Friday, 11 December 2020

Leaf mold: How To Do It, even on a small scale

 I'm always writing about composting, and about making leaf mold - I don't think it's possible to be a proper Professional Gardener, and not be interested in these two vital methods of getting the "goodness" back into the soil, do you?

Normally, I advocate doing leaf mold on a fairly large scale: it's a lengthy process, and it takes up a lot of room so it's only worth doing, really, if you have lots of leaves, plenty of time, and somewhere to hide the bulky leaf pens.

Now and again, though, I am asked by a keen Client, to help them make leaf mold on a small scale, so I do my best.

The first step is usually to point them towards my excellent (brace yourself for relentless self-publicity) Book on the subject:

...available as an e-book, from the Kindle store in Amazon, it's free if you have Kindle Unlimited or Amazon Prime, only a couple of quid if you don't: and you don't even need a Kindle thingy to read it, as Amazon kindly provide a free download "App" (or, programme, as we grown-ups call them) so that you can read it on any device, Kindle or otherwise, or on your laptop, or on your PC.

So there's no excuse! Go and get it" *laughs*

Once you know how it's done, all you have to do is find the space for some leaf mold pens, rake up a mass of leaves, and wait patiently for a couple of years. 

This particular Client was really, really keen to make leaf mold, even though they have a smallish garden and not that many trees. They also had some old pallets, perfect: so I stood them up on edge, wired them together at the corners, and two years back we diligently raked up all the leaves (I say "we" but I mean "I", of course! That's what I'm paid for!), put them in the first pen, and made sure they were good and wet, by draping a  hose from the water butts up by the house, all the way down to the leaf mold pens at the bottom of the garden. Free water! I love it!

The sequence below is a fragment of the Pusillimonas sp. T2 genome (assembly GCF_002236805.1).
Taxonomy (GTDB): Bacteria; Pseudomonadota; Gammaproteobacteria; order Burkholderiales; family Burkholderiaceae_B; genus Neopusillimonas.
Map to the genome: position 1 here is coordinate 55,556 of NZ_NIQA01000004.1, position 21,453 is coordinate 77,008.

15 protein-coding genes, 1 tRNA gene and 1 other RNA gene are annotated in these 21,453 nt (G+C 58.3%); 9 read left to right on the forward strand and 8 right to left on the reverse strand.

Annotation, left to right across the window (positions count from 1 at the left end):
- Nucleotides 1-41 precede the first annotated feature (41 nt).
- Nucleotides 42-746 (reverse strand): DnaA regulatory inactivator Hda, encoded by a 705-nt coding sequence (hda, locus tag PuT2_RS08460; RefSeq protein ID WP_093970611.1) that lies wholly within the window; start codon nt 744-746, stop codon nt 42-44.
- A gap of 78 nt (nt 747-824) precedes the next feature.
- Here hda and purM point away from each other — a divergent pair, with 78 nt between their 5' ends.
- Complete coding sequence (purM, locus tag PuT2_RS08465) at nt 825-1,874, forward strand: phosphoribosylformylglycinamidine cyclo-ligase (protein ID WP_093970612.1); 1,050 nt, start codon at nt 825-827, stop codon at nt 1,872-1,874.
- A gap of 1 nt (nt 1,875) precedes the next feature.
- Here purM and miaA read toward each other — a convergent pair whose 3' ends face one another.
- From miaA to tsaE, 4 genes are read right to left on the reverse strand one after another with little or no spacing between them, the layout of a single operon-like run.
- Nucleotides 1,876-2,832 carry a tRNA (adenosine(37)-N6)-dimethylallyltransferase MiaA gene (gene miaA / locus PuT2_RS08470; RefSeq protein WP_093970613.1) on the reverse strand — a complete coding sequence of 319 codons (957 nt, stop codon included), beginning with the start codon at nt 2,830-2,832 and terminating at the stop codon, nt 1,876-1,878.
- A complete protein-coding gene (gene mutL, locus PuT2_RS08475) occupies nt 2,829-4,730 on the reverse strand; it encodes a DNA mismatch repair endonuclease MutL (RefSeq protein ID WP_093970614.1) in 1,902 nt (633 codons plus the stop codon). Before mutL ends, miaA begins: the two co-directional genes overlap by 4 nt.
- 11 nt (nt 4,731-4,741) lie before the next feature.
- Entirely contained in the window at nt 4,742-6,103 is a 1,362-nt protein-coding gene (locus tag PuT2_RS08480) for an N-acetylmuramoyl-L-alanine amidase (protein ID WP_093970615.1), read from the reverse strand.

And that's pretty much all we did.

I checked a couple of times during the following year, to ensure that the pen was damp, and hadn't dried out too much, and if necessary, I ran the gravity-fed hose over there again.

Last week, I checked to see if it was ready to use: I always tell people that it takes three years, but sometimes it's done faster than that.

 Deep joy! It was ready for use.

Here is the bottom of our pallet-pen: two years ago, this was stuffed right up to the top with soggy leaves, and now, it has converted itself into a dense layer of quite nice leaf mold, about 4" deep.

This photo shows the last little section, I've already removed all the rest of  it.

This is why, by the way, you need "space" in order to make leaf mold - to get any sort of decent quantity, you have to be able to stack a large volume of fresh leaves, each year. 

And that's another reason why I tell people it will take three years, so you need three sets of pens: the second-year material won't be ready in time for you to use the same pen again, for the third-year leaves. If you see what I mean. So it's far better to work on three sets of pens, over three years, and just wait until it's ready to use. Unlike compost, there's nothing you can do to hasten the production of leaf mold - if you want to know more, you'll have to read the book!

So, I dug out the lovely leaf mold - well, it wasn't quite "done", but it was near enough - and used it as a mulch under the newly-established mixed native hedging.

Despite only being a layer 4" deep in the pen, it covered a surprising area, once I'd dug it out and scattered it lightly: to be fair, it wasn't a deep layer.

And there it is - right. 

Lovely dark leaf mold, all around the bases of our native hedging, which should help it to thicken up, and screen this end of the garden from the open field next door which - unfortunately - is scheduled to have new houses built on it at some point in the future.

And that's why we're establishing our native hedge now, a couple of years before we need it.

So there you go - making even a small amount of leaf mold is a good thing to do: it's a product which you cannot buy, but which is free to make, and takes minimal effort. Particularly as "one" would be raking up the leaves, anyway!


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